during, and after all patrols and operations. This will ensure all information is captured and units continue to grow in their respective areas of operation. Information must be captured in a deliberate

patrol debrief to continue driving the targeting process. Information must not stop at the patrolling unit

level, it must be passed across the C-T-B and up through BN/SQDN and BCT.

you will get garbage back. It is not enough to be diligent during the execution. Commanders must ensure the effort is being put in before and after every mission. This is the only way C-T-Bs will build on their accomplishments and mitigate their setbacks.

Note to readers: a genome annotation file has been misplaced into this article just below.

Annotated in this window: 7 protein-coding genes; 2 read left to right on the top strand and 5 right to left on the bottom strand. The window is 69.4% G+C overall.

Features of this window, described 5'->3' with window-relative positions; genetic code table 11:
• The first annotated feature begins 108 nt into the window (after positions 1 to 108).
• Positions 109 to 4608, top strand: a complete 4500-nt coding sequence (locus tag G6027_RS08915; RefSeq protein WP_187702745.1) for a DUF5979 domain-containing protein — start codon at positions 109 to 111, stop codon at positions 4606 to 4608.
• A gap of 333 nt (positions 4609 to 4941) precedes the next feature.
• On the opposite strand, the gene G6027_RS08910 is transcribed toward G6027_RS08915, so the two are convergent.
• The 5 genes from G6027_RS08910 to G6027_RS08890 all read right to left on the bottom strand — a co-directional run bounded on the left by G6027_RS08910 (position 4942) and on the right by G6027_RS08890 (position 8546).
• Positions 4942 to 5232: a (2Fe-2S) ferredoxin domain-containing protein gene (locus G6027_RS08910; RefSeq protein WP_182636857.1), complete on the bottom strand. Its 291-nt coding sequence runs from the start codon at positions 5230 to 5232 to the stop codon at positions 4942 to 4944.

If you put garbage in,

3. Patrols will have a definitive task and purpose for every patrol they conduct. Commanders must

ensure these patrols are nested with the mission and PIR/SIR of the C-T-B and BN/SQDN. “Presence patrols” are non-existent and Soldiers deserve to know that every mission they execute and every mile they walk will have a higher purpose and will ultimately make a positive impact in the operational environment.

4. Pre-Patrol Procedures: Patrols leaders and personnel will meet in planning bay to review most

recent intelligence products, OPSUMs, honesty traces, HVI/SOI; COA and contingencies will be developed off of this. Individual measures can be waived by the battle NCO only in the event of an emergency departure. Units on QRF will have all pre-patrol requirements complete prior to assuming QRF. The battle NCO is responsible for ensuring that departing patrols meet all requirements.